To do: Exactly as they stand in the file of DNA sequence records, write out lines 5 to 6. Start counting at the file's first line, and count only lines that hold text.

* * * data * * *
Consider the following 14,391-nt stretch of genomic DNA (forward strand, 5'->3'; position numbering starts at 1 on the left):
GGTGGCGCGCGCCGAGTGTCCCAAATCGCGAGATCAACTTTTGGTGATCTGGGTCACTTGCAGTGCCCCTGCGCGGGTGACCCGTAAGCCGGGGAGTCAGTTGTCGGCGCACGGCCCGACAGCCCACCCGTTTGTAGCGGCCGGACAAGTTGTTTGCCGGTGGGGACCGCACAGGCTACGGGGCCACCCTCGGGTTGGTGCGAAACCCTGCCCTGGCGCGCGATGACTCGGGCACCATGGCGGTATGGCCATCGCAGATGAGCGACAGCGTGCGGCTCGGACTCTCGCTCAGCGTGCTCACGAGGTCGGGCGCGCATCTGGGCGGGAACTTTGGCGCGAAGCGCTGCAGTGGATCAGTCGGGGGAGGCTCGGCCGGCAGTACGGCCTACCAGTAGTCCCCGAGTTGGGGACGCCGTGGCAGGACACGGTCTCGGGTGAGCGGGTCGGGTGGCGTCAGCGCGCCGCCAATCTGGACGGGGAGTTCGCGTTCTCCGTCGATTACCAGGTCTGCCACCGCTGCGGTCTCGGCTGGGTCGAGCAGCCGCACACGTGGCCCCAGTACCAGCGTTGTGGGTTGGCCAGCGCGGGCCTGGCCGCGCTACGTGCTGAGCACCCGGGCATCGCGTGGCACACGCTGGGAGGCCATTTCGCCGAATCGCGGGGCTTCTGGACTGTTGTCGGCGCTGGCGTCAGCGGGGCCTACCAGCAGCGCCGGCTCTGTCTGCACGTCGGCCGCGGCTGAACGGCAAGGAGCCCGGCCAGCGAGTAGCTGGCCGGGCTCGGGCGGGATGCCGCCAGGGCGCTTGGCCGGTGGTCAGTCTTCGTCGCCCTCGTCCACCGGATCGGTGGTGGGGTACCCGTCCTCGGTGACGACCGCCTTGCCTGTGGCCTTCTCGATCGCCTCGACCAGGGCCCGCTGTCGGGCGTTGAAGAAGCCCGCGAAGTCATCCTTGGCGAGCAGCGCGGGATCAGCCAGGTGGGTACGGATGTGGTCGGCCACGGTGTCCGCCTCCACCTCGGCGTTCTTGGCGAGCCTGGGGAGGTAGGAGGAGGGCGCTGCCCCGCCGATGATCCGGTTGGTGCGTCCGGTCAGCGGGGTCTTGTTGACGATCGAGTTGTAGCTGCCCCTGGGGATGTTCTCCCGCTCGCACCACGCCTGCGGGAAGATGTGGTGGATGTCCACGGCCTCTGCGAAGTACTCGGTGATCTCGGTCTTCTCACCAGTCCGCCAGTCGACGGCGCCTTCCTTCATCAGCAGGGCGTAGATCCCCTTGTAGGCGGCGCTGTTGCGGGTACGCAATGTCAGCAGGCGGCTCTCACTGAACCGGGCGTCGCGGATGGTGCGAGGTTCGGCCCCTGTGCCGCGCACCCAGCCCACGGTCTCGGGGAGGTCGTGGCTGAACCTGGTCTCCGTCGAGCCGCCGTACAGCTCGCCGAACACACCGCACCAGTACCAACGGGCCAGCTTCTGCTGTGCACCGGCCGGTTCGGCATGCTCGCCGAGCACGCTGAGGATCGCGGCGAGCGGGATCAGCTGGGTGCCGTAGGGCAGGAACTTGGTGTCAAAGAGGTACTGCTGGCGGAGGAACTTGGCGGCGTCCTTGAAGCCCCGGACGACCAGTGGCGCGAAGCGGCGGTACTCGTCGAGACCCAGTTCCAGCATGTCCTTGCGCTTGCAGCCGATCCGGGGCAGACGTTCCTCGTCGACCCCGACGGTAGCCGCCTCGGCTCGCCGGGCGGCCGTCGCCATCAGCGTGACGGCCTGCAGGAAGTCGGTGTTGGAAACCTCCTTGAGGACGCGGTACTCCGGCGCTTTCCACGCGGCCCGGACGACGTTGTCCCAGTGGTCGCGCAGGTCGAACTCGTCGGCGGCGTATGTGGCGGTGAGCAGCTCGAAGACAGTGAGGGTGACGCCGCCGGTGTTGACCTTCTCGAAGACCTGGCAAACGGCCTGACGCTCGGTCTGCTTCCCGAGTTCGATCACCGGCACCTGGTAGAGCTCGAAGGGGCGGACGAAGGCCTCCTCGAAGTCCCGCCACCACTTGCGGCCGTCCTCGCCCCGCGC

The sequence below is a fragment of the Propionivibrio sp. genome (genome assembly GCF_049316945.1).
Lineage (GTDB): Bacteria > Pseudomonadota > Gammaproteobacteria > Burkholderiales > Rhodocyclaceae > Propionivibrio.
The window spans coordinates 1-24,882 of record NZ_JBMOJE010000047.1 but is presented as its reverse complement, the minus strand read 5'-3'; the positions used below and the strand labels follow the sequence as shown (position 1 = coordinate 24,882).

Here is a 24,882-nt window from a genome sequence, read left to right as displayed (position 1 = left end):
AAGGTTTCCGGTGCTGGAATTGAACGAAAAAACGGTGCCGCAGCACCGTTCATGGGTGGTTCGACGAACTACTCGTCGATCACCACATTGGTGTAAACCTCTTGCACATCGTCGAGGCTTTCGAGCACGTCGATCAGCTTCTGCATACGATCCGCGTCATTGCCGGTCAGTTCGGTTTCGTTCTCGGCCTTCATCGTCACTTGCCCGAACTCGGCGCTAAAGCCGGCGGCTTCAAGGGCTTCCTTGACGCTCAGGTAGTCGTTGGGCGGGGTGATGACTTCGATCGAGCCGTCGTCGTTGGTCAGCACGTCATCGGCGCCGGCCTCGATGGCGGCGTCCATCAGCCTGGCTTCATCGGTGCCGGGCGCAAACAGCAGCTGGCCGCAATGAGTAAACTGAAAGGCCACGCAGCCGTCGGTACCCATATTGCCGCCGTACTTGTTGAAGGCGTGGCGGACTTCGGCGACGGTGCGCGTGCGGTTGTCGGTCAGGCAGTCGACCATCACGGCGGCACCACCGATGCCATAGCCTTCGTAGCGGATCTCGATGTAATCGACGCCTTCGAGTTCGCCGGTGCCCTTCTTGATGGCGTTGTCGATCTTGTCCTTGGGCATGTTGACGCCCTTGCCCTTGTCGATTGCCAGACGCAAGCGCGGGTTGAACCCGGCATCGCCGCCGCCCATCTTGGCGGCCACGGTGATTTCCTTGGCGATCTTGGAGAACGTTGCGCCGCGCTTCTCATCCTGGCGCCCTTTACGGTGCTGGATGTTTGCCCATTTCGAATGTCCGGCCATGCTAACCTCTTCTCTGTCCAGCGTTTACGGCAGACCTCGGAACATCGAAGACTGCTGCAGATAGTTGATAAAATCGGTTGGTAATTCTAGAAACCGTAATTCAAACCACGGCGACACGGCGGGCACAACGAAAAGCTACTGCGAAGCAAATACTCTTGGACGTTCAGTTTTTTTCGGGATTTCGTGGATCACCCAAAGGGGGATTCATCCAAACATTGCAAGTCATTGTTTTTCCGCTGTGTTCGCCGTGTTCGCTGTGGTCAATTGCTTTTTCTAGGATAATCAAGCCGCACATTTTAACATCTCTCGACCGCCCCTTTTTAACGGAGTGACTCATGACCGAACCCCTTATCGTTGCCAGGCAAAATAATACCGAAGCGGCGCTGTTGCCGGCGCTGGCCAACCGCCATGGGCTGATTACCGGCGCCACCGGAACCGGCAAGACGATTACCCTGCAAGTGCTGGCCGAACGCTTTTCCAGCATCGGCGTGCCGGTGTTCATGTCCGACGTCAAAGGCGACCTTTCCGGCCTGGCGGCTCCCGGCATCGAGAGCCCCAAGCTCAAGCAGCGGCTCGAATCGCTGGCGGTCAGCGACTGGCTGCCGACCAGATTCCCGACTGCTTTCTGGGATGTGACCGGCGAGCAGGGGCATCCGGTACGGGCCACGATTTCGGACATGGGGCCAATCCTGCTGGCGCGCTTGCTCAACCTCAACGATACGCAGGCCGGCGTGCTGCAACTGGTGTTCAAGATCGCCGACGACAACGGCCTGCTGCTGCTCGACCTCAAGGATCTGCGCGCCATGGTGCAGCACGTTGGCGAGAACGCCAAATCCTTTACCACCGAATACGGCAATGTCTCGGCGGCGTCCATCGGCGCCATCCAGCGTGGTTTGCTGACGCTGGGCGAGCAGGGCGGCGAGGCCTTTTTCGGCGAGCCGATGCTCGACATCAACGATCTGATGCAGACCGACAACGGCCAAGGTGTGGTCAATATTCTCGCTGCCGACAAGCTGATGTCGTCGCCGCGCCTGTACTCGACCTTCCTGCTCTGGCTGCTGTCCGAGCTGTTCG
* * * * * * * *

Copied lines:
The window spans coordinates 1-24,882 of record NZ_JBMOJE010000047.1 but is presented as its reverse complement, the minus strand read 5'-3'; the positions used below and the strand labels follow the sequence as shown (position 1 = coordinate 24,882).

Here is a 24,882-nt window from a genome sequence, read left to right as displayed (position 1 = left end):